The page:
A Day in the Life of Ancient Rome (Paperback)
On Our Shelves Now
The wondrous extravagance of banquets where flamingos are roasted whole and wine flows like rivers. The roar of frenzied spectators inside the Colosseum during a battle between gladiators. A crowd of onlookers gathered at a slave auction. The silent baths and the boisterous taverns...Many books have dealt with the history of ancient Rome, but none has been able to so engage its readers in the daily life of the Imperial capital. This extraordinary armchair tour, guided by Alberto Angela with the charm of a born storyteller, lasts twenty-four hours, beginning at dawn on an ordinary day in the year 115 CE, with Imperial Rome at the height of its power. The reader wakes in a rich patrician home and discovers frescoes, opulent furnishings and richly appointed boudoirs. Strolling though the splendors of the Roman Forum, one overhears both erudite opinions from learned orators and local ribaldry floating out from the public latrines. One meets the intense gazes of Roman matriarchs strolling the streets, looks on as a banquet is prepared, and is afforded a peek into the sexual habits and fetishes of Roman patricians and plebs. For all those who have ever dreamed of traveling back in time, Alberto Angela's narrative style will prove thoroughly satisfying. Rich in atmosphere and historical information, A Day in the Life of Ancient Rome is a voyage into a world both distant to us in time and surprisingly near in its habits, mores, and passions.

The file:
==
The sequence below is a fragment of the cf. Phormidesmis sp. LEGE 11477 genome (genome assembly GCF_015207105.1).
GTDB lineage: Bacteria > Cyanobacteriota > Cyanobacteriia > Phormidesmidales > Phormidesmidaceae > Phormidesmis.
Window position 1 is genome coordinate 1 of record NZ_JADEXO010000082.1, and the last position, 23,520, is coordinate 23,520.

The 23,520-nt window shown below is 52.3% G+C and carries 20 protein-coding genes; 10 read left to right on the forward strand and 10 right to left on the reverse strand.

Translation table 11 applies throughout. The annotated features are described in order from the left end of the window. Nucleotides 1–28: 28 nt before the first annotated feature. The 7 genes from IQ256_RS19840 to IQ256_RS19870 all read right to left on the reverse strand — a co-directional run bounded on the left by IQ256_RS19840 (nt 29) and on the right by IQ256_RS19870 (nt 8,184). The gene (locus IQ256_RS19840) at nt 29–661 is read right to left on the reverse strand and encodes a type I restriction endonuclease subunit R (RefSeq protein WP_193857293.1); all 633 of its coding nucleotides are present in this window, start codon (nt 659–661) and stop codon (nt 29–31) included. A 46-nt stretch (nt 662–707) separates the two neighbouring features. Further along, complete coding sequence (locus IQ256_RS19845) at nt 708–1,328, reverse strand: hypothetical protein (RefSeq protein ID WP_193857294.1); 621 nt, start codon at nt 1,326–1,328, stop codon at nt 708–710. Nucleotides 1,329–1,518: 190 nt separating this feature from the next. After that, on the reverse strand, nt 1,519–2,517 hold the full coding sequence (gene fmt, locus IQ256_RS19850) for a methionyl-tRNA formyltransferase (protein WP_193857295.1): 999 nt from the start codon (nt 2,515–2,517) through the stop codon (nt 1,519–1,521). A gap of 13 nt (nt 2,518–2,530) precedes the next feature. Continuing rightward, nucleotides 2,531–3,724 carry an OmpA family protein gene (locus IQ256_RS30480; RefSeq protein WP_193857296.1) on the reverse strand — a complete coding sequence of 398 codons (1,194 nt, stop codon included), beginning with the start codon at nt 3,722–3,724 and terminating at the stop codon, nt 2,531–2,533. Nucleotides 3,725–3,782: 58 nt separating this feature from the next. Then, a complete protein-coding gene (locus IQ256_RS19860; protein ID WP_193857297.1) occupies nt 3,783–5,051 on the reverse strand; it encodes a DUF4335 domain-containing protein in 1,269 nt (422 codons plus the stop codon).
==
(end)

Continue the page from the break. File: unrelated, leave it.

About the Author
Alberto Angela hosts two of Italy's most popular science television programs, Superquake and Ulisse. He is the author of Life-sized Museums (1988) and, with his father Piero Angela, The Extraordinary Story of a Growing Life (1996), Sharks (1997), and Voyage in the Cosmos (1998). Gregory Conti teaches at the University of Perugia and the University of Rochester. His published translations include works by Rosetta Loy, Mario Rigoni Stern, and Tiziano Scarpa. Most recently, he translated Capital and Language by Christian Marazzi and The Templars by Barbara Frale.